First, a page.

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View Diary: Invitation To Respectful And Honest Discussion Between Party Loyalists And Progressives (58 comments)

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  •  Do we need to bridge differences? (4+ / 0-)

    You seem to be describing two different parties, the Democratic Party and the Green Party, rather than different wings of the Democratic Party.  I don't think there's necessarily a need to bridge differences between those two parties any more than there is a need to bridge differences between the Democratic and Republican parties.  We have different views of the world and that's not a bad thing, just the way things are in a diverse country like the United States.  One side shouldn't necessarily bend to the other's will.

    On some issues we have broad agreement like climate change and most social issues, but part ways in areas like foreign policy and the budget.  Why not just work together in areas where we agree, and agree to disagree on the other areas?

    Cynicism is what passes for insight among the mediocre.

    by Sky Net on Tue Jun 11, 2013 at 11:53:37 PM PDT

    •  There is a specific reason I wrote this. (6+ / 0-)

      This is a good suggestion:

      On some issues we have broad agreement like climate change and most social issues, but part ways in areas like foreign policy and the budget.  Why not just work together in areas where we agree, and agree to disagree on the other areas?
      Here's where I'm coming from... The citizen is sovereign, and the government is supposed to be under the control of the people.

      To me, that supersedes party affiliation.

      Yes, political parties may fill the need for policy differences.  For example, someone from one political party may think that a certain tax level is appropriate, and someone from another party may think a different tax level may be better.

      But when it comes to fundamental issues such as the rule of law, justice and equality, and government corruption, we should all find the way to work together.

      I'm assuming that as citizens, regardless of party affiliation, there are some fundamental areas we would agree with.

       

    •  That's not necessarily true. (0+ / 0-)

      I'm a Progressive. I recognize that the Green party doesn't have a snowball's chance in Florida.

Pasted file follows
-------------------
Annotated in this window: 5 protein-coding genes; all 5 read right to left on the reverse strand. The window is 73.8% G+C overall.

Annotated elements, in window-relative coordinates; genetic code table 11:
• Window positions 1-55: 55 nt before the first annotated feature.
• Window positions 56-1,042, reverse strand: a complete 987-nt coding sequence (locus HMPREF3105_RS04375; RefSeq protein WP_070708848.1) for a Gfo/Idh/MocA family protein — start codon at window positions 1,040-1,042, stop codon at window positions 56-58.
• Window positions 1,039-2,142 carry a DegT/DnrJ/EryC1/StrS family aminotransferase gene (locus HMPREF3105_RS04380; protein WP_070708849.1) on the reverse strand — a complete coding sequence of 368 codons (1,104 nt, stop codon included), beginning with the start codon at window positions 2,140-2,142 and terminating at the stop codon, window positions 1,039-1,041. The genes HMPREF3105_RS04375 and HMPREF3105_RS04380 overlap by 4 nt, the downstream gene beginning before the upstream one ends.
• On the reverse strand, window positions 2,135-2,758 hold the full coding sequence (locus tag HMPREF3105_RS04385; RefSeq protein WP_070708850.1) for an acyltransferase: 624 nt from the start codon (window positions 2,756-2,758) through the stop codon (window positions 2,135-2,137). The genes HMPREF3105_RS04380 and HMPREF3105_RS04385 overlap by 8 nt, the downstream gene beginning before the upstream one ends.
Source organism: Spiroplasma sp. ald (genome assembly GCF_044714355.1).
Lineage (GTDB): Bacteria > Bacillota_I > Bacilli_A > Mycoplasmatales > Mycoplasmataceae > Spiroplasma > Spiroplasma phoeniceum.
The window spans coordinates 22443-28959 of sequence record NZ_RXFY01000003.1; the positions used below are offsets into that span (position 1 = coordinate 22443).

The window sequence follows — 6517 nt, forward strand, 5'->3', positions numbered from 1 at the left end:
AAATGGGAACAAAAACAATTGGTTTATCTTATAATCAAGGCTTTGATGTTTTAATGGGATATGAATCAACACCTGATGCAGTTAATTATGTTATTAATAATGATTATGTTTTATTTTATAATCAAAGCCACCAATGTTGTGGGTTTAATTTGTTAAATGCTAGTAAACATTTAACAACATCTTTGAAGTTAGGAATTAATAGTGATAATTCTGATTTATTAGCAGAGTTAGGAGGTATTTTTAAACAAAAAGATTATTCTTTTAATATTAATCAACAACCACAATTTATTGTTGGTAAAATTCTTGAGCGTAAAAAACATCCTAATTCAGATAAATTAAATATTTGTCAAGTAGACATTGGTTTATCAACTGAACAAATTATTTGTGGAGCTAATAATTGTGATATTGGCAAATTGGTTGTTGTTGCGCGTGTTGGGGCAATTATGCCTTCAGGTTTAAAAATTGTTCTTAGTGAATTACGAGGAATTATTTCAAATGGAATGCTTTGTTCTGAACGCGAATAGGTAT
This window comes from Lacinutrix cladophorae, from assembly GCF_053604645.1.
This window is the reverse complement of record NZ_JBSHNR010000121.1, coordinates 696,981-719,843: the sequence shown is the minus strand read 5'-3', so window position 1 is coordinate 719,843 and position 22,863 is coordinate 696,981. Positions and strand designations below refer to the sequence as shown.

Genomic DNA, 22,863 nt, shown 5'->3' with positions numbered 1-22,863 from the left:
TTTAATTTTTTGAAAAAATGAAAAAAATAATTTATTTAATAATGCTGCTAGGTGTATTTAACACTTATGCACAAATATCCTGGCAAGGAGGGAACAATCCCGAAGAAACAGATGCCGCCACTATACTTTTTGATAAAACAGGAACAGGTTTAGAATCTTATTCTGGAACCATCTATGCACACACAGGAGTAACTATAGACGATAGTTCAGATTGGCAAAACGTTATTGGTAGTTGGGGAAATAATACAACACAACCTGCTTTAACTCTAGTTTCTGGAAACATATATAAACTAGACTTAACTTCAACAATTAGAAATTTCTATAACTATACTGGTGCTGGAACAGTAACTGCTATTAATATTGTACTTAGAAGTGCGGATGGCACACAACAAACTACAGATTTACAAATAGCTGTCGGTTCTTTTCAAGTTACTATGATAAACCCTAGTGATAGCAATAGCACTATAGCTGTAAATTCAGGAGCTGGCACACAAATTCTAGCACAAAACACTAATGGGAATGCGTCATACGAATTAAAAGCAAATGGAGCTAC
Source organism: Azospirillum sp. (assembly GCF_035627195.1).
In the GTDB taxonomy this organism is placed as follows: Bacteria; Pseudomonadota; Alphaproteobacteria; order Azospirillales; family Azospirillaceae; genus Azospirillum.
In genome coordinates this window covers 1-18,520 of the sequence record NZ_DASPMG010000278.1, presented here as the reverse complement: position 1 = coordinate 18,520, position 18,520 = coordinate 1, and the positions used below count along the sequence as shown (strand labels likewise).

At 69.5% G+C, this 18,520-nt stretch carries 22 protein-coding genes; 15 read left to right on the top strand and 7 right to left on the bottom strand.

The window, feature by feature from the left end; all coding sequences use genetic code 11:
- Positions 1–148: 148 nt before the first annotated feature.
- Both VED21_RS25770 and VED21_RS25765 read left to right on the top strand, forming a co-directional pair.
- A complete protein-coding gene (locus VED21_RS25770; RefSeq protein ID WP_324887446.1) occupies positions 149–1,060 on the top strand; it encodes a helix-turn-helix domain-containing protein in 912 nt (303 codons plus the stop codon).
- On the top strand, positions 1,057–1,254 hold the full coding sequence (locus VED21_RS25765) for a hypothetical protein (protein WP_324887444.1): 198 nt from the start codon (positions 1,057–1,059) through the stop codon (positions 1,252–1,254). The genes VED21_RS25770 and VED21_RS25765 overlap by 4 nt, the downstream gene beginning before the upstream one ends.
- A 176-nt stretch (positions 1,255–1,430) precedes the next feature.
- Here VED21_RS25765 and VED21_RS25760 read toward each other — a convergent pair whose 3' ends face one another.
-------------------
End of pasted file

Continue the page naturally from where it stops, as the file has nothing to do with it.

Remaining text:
So I'm participating in what I've been told, all of my life, is a big tent party.

      I identify closest politically with people like Franklin D. Roosevelt, a Democrat.

      We aren't some bunch of lefty insurgents here.

      We, the Progressives, are actually the traditionalists in this party. We argue that if the Democrats can return to fighting for people who work for a living, using left-wing, populist rhetoric, we'll win big just like FDR did.

      We're arguing for the support of the welfare state and the values of this political party.

      We don't see you as the Democratic party. We see you as a Republican admixture that came on board when the southern strategy became so odious to you that you couldn't in good conscience stay a Republican, and unfortunately, you brought your corporatist nonsense with you.

      We don't hate capitalism or rich people, but we do think that a lack of pay equity has completely crashed our economy, and if we solve that problem, things will get humming again.

      An Fhirinn an aghaidh an t'Saoghail. (The truth against the world.) Is treasa tuath na tighearna. (The common people are mightier than the lords.)

      by OllieGarkey on Wed Jun 12, 2013 at 08:02:09 AM PDT

      [ Parent ]

      •  Um, Ollie (0+ / 0-)

        Do you have some personal knowledge of Sky Net or is this just a gut reaction?

        Usually, defections from one's opposition are seen as a good thing to be encouraged. If Sky Net finds the southern strategy to be odious, that would be one point of unity surely.

        Nothing human is alien to me.

        by WB Reeves on Wed Jun 12, 2013 at 04:48:55 PM PDT

        [ Parent ]

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